And to be honest, this could’ve been my story. I was induced with Zoe because they felt like she wasn’t growing. She weighed 6 lbs 1.9 oz, born 6 days before the EDD. I think she was growing fine. But who was I to have an opinion on my baby’s birth? What kind of person would I be to actually stand up and disagree? So we went ahead. I had chosen to try very hard to not have the epidural, not because I was trying to be a super hero. This has NEVER been my reasoning, although I love feeling like I’ve experienced the whole birth. My whole decision to not get the epidural rode on the quote I read once that basically said we have no conclusions to be made on the long term effects of the epidural because we have never had a generation of children who were birthed by mothers with epidurals come a complete life cycle–does that make sense? It really impacted me and stuck with me and it’s motivated me. All of the other information about induction, homebirth and all of that has come later.
And I am NO ONE special–I can list off my best friend and so far all of the women in my family who have had babies–Chris, Ali, Audrey, Aimee, Ashley–NONE of them used drugs during labor. Let alone so many other people who have set incredible examples–I’m thinking of Teecy’s mom, Peggy. It is possible if you put your mind to it. Now yes, it IS called labor for a reason. But it’s not impossible.
At the same time–I am guarded to actually type that out because I have never had a 40 hour labor. I have never had a horror story labor. I don’t ever want to come across judgmental or like I think someone who had drugs failed. That is TRULY not my heart. I could go into labor with this baby and end up being transferred to a hospital and have the epidural and a c-section. It’s a reality but one I’m praying hard against. I just want the people out there who are considering going natural that you can do it.
So back to the homebirth FAQ–here are some answers you might want to the questions you might have:
- Yes, I have had monthly check-ups, listened to the heartbeat, optional blood tests, a sonogram
- My midwife has an office that I go to (she shares an office with our family doctor, which is kind of cool)
- She will listen to the heartbeat during labor
- She cleans up the mess 🙂 (I didn’t know this was such a concern to so many!)
- She was interviewing us as much as we were interviewing her to see if we were right candidates for one another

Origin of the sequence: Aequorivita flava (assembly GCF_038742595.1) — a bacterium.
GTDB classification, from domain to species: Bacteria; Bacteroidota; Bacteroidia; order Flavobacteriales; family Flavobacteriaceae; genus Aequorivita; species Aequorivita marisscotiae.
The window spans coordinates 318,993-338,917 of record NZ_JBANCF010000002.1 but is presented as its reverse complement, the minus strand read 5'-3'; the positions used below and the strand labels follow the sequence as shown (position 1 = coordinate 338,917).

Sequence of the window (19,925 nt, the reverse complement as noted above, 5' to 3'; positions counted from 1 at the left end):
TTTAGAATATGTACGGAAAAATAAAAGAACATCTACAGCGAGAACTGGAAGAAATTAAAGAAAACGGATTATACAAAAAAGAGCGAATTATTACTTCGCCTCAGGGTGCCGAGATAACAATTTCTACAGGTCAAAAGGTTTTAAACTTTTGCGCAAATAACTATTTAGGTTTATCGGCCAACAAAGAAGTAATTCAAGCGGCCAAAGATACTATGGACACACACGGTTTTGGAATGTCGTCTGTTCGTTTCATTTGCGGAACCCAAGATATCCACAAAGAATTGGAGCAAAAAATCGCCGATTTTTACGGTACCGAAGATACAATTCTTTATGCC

The most impacting thing our midwife said to us regarding homebirth is this:
Midwives are there with you through the whole labor, watching for signs in the woman’s body and baby’s movement that would tell them something is wrong. A doctor usually doesn’t come into check on you until the end of labor and is more inclined to treat an emergency situation instead of preventing it.
I probably won’t forget that in all of my life. Let alone, the statistics that show although the U.S. doesn’t rank high with homebirths there are Westernized countries where homebirthing is common (the Netherlands, the UK).
ARTICLES THAT ARE WORTH READING:
- Homebirthing questions
- Pitocin & induction information
- More Pitocin info
- This isn’t an article but if you don’t have Dr. Sears book, The Birth Book, get it. He is a very balanced doctor who believes in the right circumstances and with the right canidate, homebirth is a safe decision.
Well, there is that. So I’ll end with this–please don’t judge us for our decision. If you still think we’re crazy, that’s fine, I’m open to a healthy debate. I’m also open to knowing this might be our only homebirth. I cannot speak from a platform as a woman who has completed the whole picture can. But please know, we didn’t just flippantly make this decision. We have prayed about it, researched it and are looking forward to seeing it all come to fruition.
On that note, here’s our “birth basket”–we’re feeling ready. But I don’t think my body is ready (meaning, it’s probably going to be awhile!) We’ll keep you posted.
(cord clamps, olive oil, those amazingly comfortable yet oh so ugly mesh underwear etc.)